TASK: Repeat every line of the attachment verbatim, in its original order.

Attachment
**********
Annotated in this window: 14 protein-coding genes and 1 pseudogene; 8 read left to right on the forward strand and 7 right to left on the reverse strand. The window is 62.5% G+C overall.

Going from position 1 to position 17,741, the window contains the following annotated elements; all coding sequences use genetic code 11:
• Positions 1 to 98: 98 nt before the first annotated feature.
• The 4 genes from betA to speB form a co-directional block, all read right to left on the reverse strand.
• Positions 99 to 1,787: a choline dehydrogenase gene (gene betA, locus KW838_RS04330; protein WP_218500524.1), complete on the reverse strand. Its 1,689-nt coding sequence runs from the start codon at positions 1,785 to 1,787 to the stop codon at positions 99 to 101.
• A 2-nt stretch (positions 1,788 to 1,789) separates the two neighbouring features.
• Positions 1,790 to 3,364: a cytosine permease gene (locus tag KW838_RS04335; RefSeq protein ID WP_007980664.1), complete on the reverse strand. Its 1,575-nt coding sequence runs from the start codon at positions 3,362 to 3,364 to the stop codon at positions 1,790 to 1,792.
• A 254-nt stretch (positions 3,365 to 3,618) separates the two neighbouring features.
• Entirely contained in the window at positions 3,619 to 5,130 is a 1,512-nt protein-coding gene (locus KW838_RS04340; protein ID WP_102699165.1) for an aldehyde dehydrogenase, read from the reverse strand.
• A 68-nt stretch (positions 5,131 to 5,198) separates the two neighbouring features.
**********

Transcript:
Annotated in this window: 14 protein-coding genes and 1 pseudogene; 8 read left to right on the forward strand and 7 right to left on the reverse strand. The window is 62.5% G+C overall.

Going from position 1 to position 17,741, the window contains the following annotated elements; all coding sequences use genetic code 11:
• Positions 1 to 98: 98 nt before the first annotated feature.
• The 4 genes from betA to speB form a co-directional block, all read right to left on the reverse strand.
• Positions 99 to 1,787: a choline dehydrogenase gene (gene betA, locus KW838_RS04330; protein WP_218500524.1), complete on the reverse strand. Its 1,689-nt coding sequence runs from the start codon at positions 1,785 to 1,787 to the stop codon at positions 99 to 101.
• A 2-nt stretch (positions 1,788 to 1,789) separates the two neighbouring features.
• Positions 1,790 to 3,364: a cytosine permease gene (locus tag KW838_RS04335; RefSeq protein ID WP_007980664.1), complete on the reverse strand. Its 1,575-nt coding sequence runs from the start codon at positions 3,362 to 3,364 to the stop codon at positions 1,790 to 1,792.
• A 254-nt stretch (positions 3,365 to 3,618) separates the two neighbouring features.
• Entirely contained in the window at positions 3,619 to 5,130 is a 1,512-nt protein-coding gene (locus KW838_RS04340; protein ID WP_102699165.1) for an aldehyde dehydrogenase, read from the reverse strand.
• A 68-nt stretch (positions 5,131 to 5,198) separates the two neighbouring features.